Green and sustainability-based sukuk are well placed to take advantage of growing demand from institutional investors, finds report.
Increased willingness and appetite among traditional Islamic investors will be key to realising the full ESG potential of sukuk bonds, as well as the continued adoption of international standards, according to a new in-depth report.
Green and sustainability-based sukuk could raise US$30-50 billion of capital that could be allocated by 2025 to meeting the UN Sustainable Development Goals (SDGs), said the High-Level Working Group (HLWG) on Green and Sustainability Sukuk, which includes the London Stock Exchange Group, the Indonesian and UK finance ministries and the Islamic Development Bank.
Sukuk bonds comply with Shariah law, pay no interest and do not involve speculation. Instead, bondholders become, in effect, partners with the issuer and part-owners of the issuer’s assets.
The total outstanding on sukuk bonds is estimated at US$749.6 billion, according to Fitch Ratings, of which just US$19.3 billion represents ESG bonds.
This year has seen a continued uptick in activity, with global green and sustainability sukuk issuance totalling US$4.4 billion during the first half of 2022, following a record annual issuance of US$6.1 billion last year.
“The growth of green and sustainability sukuk will enable more countries and companies to access finance in a manner consistent with their faith and values. As sukuk are linked to assets that may be eligible for green and social projects, they will become vital tools to fund the UN SDGs,” said Shrey Kohli, Director, Head of Debt Capital Markets, London Stock Exchange, and Chair of the HLWG on Green and Sustainability Sukuk.
Future growth potential in Gulf
The working group noted that there was an opportunity for growth in Islamic green investment due to the rising demand for ESG investments from institutional investors as they progressively integrate ESG criteria in their investment mandates.
“The current supply of ESG debt issuance falls short of this demand, presenting a huge opportunity for green and sustainability sukuk to bridge the gap.”
But it added: “Demand for green and sustainability sukuk has been driven mainly by investors with ESG-centric investment mandates rather than Shariah compliance-focused investors, which has resulted in slower adoption of ESG principles across most OIC [Organisation of Islamic Co-operation] jurisdictions.”
This means green and sustainability sukuk are still at a “nascent phase”, it said. The report also noted a shortage of certifiable green projects, particularly in oil-reliant GCC [Gulf Co-operation Council] economies. “Yet as these countries transition to running more sustainable economies, there will be more growth potential for these types of sukuk,” it added.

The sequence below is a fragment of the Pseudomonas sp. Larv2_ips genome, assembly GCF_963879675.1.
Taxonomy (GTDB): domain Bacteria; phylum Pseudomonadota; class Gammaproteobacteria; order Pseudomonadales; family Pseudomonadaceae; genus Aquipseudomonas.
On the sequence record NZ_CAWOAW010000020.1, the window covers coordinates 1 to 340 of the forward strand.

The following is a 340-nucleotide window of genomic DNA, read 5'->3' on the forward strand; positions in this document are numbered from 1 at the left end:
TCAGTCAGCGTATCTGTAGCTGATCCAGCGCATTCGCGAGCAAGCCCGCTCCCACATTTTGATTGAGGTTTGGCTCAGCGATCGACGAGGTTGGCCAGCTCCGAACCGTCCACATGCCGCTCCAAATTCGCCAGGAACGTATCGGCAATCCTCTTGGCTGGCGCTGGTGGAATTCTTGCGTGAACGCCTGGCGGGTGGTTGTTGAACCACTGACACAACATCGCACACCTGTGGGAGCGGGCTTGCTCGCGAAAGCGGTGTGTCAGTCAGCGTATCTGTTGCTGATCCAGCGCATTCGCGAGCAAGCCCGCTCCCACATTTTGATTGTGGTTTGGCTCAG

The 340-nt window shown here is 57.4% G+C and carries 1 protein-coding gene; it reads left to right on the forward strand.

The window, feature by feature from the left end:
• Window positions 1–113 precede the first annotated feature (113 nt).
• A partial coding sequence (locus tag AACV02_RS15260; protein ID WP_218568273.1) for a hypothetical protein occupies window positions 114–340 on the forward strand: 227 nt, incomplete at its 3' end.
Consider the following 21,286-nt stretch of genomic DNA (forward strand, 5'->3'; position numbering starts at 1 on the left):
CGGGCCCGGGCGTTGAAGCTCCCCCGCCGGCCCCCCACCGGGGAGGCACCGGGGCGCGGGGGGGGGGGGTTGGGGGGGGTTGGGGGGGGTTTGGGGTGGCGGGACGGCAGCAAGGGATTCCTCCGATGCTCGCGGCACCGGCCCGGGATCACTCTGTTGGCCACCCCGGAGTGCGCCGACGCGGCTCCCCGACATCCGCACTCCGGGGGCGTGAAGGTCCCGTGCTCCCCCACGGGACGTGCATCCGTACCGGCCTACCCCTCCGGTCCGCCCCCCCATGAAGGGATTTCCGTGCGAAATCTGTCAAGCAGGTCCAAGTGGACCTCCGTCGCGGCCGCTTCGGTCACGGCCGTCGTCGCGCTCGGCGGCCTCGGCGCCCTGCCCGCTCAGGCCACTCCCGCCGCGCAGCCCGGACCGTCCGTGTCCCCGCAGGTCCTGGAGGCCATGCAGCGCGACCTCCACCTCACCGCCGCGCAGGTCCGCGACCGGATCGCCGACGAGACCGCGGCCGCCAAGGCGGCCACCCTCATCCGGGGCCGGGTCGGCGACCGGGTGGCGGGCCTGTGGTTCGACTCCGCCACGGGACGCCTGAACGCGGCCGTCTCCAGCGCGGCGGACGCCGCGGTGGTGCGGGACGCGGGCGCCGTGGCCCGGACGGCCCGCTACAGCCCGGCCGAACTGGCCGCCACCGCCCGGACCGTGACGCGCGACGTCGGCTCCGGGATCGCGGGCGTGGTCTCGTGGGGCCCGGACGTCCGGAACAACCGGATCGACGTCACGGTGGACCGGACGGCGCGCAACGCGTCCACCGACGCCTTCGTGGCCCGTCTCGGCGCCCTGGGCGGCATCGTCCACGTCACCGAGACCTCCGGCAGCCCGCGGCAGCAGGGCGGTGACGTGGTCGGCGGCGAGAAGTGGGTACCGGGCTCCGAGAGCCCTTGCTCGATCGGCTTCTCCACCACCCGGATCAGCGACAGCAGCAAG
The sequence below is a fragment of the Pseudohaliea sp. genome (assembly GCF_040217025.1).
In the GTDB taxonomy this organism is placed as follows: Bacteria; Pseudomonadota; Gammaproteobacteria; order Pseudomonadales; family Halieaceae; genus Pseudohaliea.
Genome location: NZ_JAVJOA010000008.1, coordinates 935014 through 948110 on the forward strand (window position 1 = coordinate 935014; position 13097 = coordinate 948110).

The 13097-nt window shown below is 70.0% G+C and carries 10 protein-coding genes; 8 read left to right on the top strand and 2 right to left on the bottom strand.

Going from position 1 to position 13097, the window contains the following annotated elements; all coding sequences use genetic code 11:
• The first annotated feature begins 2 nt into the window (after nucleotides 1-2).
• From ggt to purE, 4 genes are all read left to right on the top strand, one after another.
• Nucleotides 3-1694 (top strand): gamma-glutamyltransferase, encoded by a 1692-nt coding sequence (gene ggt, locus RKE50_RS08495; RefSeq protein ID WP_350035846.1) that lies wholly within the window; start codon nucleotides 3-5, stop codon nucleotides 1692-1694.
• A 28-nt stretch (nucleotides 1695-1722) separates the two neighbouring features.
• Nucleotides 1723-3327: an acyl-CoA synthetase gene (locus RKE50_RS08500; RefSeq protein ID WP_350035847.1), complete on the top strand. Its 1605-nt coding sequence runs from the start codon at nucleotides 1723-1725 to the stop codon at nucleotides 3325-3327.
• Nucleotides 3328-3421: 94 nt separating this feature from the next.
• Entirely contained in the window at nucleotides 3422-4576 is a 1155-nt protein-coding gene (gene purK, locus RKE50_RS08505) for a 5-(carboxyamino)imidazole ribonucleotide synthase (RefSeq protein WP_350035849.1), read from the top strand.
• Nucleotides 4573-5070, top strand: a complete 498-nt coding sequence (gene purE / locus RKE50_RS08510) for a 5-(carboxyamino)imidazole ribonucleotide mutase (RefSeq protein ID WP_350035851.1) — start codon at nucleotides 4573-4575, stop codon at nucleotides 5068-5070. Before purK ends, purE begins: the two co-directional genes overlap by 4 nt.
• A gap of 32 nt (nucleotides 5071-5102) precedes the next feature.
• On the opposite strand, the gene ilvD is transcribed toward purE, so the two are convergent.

While Indonesia and GCC are the leading jurisdictions in terms of issuance (with 53% of the total) much current demand comes from the developed world. “There is growing demand for green and sustainability sukuk from investors in Western markets such as the US and Europe, where ESG priorities are becoming increasingly widespread,” the report said.
“Combined with regular demand from Shariah-compliant investors, this will broaden the investor base for green and sustainability sukuk.”
Extra layer of governance
A number of Islamic financial jurisdictions are developing plans to further support growth of their sustainable investment markets, with Malaysia and Indonesia among the most active.
While most green and sustainability sukuk already comply with one of the International Capital Market Association (ICMA) principles, the report highlighted the need for “common regional and international standards” as one of the key pre-requisites of future growth. It also recommended capacity building measures to enhance the wider ecosystem and initiatives to expand the investor base.
The working group includes representatives from the Islamic Finance Council UK, which promotes the role of Islamic finance in delivering positive social outcomes, and the Global Ethical Finance Initiative, which is focused on organising and co-ordinating programmes to “promote finance for positive change”.
The report noted that both ESG investing and Islamic finance share many principles, and listed four key areas where the two systems could complement each other. The first was that sukuk provides an extra layer of governance through Shariah law, ensuring proceeds are channelled to projects that satisfy both ESG and Shariah standards.
The second was that those who may otherwise have not engaged with financial services for religious or other reasons could be included with sukuk ESG.
Rapid growth of interest
Third, the involvement of Islamic finance can “attract new sources of funding that remain untapped by conventional green and sustainable finance”.
Finally, Islamic finance can be a “rock of stability” during financial crisis, as a result of its avoidance of speculation and, because of its asset-backed nature, its “close linkages to the real economy”.
In September, finance platform IslamicMarkets.com said that the expected strong growth in ESG sukuk “will require greater standardisation and regulation”.
In August, Fitch Ratings reported: “ESG-linked sukuk is likely to persist as a key issuance theme in core Islamic-finance jurisdictions amid government initiatives that promote sustainability and economic diversification, along with rising investor demand and awareness.”
But it listed challenges including a complex issuance process and regulatory constraints as well as a shortage of domestic ESG-focused investors and issuers.
For western investors, the growth in interest in sukuk finance has been rapid since then-UK Chancellor George Osborne issued the first sovereign sukuk bond outside the Islamic world in 2014.